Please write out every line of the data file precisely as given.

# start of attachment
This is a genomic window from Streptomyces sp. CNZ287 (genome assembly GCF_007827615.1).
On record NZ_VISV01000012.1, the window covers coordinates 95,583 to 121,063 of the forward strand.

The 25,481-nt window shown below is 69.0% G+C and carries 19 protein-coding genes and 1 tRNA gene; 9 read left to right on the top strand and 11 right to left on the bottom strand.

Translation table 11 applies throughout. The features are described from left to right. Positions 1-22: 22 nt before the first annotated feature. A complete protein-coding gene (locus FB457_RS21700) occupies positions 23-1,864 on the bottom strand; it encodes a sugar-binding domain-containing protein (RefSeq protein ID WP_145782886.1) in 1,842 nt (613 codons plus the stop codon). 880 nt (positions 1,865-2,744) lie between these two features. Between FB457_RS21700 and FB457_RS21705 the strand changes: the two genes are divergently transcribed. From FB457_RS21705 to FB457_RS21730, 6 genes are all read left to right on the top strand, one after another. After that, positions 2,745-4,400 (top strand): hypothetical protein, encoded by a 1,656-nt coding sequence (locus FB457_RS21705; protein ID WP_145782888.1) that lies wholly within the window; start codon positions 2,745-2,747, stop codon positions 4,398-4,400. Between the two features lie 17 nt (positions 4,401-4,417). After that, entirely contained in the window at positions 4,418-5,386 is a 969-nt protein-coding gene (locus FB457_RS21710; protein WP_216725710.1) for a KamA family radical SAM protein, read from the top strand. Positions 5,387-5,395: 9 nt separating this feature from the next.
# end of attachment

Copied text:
This is a genomic window from Streptomyces sp. CNZ287 (genome assembly GCF_007827615.1).
On record NZ_VISV01000012.1, the window covers coordinates 95,583 to 121,063 of the forward strand.

The 25,481-nt window shown below is 69.0% G+C and carries 19 protein-coding genes and 1 tRNA gene; 9 read left to right on the top strand and 11 right to left on the bottom strand.

Translation table 11 applies throughout. The features are described from left to right. Positions 1-22: 22 nt before the first annotated feature. A complete protein-coding gene (locus FB457_RS21700) occupies positions 23-1,864 on the bottom strand; it encodes a sugar-binding domain-containing protein (RefSeq protein ID WP_145782886.1) in 1,842 nt (613 codons plus the stop codon). 880 nt (positions 1,865-2,744) lie between these two features. Between FB457_RS21700 and FB457_RS21705 the strand changes: the two genes are divergently transcribed. From FB457_RS21705 to FB457_RS21730, 6 genes are all read left to right on the top strand, one after another. After that, positions 2,745-4,400 (top strand): hypothetical protein, encoded by a 1,656-nt coding sequence (locus FB457_RS21705; protein ID WP_145782888.1) that lies wholly within the window; start codon positions 2,745-2,747, stop codon positions 4,398-4,400. Between the two features lie 17 nt (positions 4,401-4,417). After that, entirely contained in the window at positions 4,418-5,386 is a 969-nt protein-coding gene (locus FB457_RS21710; protein WP_216725710.1) for a KamA family radical SAM protein, read from the top strand. Positions 5,387-5,395: 9 nt separating this feature from the next.